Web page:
Most would agree that enhancing our fire trail network would be of enormous benefit to our communities and to the safety of our firefighters. However, the new section 62W suggests an intent to place some additional financial burden for the construction and maintenance of fire trails on private lands onto private land owners or occupiers.
When the fire trails are constructed they must be done in accordance with fire trail standards. There exists a potential situation where a landowner or occupier could be expected to fork out some/all of the money to do that. This seems to be the crux of new section 62W.
All fire trails must be seen as a community asset, they cannot become a burden for private land owners.
It is very important that Volunteers comment on the DRAFT Service Standard in relation to the number of Health and Safety Representatives (HSRs) and the determination of workgroups.
You can have your say…
Training and assessment have certainly developed over the years. There are some excellent video clips to use. The whole atmosphere of training days is more now about building skills, and less about catching people out. But we’re also needing to find clever ways to play the game with increasingly silly rules, and in what feels like a swamp of material.
In a statement relating to the yellow shirt debacle (printed 13/01/2015), Melinda Pavey said that the NSW Liberals and Nationals are committed to making NSW number one again and one way in which this can happen is by decentralising bureaucracies and involving people in the decisions that affect them.
The greyhound debacle is yet another example of poor performance.
We need to return some focus upon all things rural including a commitment to putting the RURAL back into the Rural Fire Service.
Charlie Massy trials fire stick methods in the Monaro.
Indigenous burning utilising the plant’s adaptations to fire throughout millions of years. “Some Indigenous people believe the die-back of certain populations of eucalypts on the Monaro and other regions has occurred because of the lack of burning” he said. “Burning gets the ecology going… it kills pests which threaten plants, kills exotic seed loads, puts charcoal back into the soil and it generates the germination of native plant seed and tubers.”
Without large-scale implementation of fire hazard reduction treatments, the costs of uncharacteristic crown fires in southwest forests will continue to increase. Federal policy continues to allocate vastly more funds to suppression than to prefire hazard reduction. We examined the economic rationality of continuing this policy of emphasizing fire suppression activities over restoration-based fire hazard reduction treatments. We compared treatment plus fire suppression costs to the cost of fire suppression without treatments over 40 years for southwestern forests. This avoided-cost analysis estimates the amount one could invest in treatments to avoid the future cost of fire suppression. Using conservative economic values, we found that avoided future costs justifies spending $238-601/ac for hazard reduction treatments in the southwest. We conclude that the policy of underfunding hazard reduction treatments does not represent rational economic behaviour, because funding hazard reduction would pay for itself by lowering future fire suppression costs.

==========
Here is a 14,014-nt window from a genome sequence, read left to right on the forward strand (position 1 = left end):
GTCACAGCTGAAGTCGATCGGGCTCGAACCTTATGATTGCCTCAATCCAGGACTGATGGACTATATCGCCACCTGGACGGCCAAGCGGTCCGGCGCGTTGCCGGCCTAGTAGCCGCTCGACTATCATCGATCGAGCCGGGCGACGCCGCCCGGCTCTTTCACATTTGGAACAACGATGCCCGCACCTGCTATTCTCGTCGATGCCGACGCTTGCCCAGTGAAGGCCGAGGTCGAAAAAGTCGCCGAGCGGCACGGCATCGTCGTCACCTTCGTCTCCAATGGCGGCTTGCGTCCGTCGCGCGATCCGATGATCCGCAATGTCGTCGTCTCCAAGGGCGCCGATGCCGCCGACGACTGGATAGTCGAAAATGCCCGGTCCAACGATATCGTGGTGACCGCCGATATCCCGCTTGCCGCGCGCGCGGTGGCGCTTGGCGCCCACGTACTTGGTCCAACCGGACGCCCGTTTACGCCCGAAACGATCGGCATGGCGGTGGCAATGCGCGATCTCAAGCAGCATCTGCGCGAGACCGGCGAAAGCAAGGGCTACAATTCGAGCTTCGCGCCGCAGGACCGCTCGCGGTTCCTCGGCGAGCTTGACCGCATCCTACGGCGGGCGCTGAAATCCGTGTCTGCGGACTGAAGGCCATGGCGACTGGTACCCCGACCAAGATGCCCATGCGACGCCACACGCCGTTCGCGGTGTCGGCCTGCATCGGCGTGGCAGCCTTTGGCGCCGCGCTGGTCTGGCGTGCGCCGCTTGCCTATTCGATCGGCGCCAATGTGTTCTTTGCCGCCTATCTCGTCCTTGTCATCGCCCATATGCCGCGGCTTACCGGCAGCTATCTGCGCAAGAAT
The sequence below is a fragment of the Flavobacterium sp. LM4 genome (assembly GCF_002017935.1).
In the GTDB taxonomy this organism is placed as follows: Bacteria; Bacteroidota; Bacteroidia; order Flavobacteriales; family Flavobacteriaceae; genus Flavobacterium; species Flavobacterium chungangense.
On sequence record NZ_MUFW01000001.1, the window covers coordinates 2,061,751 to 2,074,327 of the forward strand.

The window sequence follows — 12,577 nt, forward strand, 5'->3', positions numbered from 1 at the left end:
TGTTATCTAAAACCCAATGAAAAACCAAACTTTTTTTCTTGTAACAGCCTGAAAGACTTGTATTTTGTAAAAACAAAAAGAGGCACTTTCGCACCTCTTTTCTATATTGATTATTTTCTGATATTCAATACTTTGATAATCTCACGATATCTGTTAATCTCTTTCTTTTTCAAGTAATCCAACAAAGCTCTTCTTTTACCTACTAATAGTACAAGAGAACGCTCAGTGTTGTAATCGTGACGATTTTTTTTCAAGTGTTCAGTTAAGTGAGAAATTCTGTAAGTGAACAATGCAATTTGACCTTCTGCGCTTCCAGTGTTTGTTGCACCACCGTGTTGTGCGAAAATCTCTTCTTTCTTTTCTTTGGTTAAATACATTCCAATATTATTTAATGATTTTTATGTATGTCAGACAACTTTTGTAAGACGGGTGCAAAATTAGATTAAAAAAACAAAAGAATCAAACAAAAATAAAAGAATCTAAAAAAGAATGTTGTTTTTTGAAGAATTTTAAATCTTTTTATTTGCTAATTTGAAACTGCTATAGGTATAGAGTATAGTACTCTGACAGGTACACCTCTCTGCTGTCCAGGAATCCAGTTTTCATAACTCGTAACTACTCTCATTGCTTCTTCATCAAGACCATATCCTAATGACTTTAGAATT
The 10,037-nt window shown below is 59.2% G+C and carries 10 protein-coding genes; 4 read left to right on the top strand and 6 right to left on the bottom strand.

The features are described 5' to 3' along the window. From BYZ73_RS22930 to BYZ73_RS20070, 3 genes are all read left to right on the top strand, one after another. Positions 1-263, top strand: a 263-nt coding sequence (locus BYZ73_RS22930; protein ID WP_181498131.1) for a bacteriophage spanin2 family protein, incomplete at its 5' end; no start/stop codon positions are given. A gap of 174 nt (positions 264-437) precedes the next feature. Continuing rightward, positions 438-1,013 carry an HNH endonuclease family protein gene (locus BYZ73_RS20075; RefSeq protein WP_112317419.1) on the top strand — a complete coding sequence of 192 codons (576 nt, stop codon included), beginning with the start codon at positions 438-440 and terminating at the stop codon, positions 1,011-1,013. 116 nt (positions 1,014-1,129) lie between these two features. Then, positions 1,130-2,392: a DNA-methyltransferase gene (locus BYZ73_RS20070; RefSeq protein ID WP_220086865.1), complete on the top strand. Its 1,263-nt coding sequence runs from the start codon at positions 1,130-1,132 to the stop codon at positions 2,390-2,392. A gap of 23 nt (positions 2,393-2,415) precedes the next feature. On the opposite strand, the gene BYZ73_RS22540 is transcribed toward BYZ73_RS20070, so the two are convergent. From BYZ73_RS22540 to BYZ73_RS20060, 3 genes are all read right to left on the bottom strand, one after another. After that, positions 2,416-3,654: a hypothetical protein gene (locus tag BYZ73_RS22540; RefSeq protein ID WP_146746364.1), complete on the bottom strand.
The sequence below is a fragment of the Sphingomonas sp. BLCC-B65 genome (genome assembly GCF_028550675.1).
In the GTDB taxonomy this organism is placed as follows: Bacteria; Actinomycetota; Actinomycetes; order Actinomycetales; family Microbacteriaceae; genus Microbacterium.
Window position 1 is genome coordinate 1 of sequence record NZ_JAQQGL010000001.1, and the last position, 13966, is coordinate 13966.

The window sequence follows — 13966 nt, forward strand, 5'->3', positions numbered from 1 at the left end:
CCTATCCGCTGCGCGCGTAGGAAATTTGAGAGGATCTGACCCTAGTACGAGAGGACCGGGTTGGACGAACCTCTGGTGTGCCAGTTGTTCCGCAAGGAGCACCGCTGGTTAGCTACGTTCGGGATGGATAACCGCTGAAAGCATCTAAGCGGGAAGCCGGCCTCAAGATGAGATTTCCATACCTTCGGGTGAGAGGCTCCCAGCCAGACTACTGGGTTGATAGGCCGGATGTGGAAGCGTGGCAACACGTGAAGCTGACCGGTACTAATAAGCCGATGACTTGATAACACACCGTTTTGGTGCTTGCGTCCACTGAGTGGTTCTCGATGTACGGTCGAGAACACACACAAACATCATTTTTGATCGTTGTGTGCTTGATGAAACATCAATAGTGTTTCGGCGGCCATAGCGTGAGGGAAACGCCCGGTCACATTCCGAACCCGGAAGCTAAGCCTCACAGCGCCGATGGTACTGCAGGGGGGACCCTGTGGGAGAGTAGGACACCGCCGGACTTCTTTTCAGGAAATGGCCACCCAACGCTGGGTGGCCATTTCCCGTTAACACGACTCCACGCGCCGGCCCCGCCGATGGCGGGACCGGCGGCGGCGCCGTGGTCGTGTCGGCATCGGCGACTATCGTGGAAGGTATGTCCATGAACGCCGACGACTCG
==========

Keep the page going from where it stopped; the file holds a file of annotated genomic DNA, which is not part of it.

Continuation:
Mike Lewis from Charles Darwin University talks with elder Tommy George about stingless bees and hives. Learn how traditional knowledge and cool burning can positively affect the abundance of flora and the bees.
Please Note: This video contains images and video footage of Awu Laya Elder, Dr Tommy George who passed away July 29, 2016. Dr Tommy George was the last fluent speaker of the Kuku Thaypan language. He was awarded an honorary Ph.D with his brother Dr George Musgrave, for their extensive Indigenous knowledge. He co-founded the Living Knowledge Place, Indigenous Fire Workshop, and Laura Dance Festival. His influence extends throughout Australia and the world.
The Mallacoota Fire Brigade’s Safety and Community Resilience Team has extended an invitation to all interested RFS Brigades to attend a joint CFA, SES, Coastguard, Police and Ambulance Community Safety and Awareness Day at “Waitangi”, Double Creek, 8km west of Mallacoota on the 17th September 2016.
This event is intended to raise awareness and preparedness in the event of a fire or similar emergency situation impacting their communities. Their aim is for members of the public to gain knowledge from a number of speakers on a broad range of subjects from ‘forest management’ and ‘fire ecology’ to ‘equine management during emergencies’.
The decision here is certainly giving effect to the principle that a volunteer is a worker and enjoys the rights and privileges once only given to employees. Regardless of the merits of Mr Bryant’s claims, he is certainly committed and dedicated and willing to put his money and his effort into what he must see as the best interest of the RFS and its workforce.
For many, the release of draft legislation purporting to bring an end to the prolonged Victorian firefighter dispute was a welcome, timely fulfilment of Prime Minister Malcolm Turnbull’s promise to make it the “first item of business” following his re-election.
However, the bill – both in the manner of its launch and in its content – will generate continuing controversy. And it will not solve the problems to which it was allegedly directed.
If federal parliament passes the bill, a constitutional challenge is likely to ensue.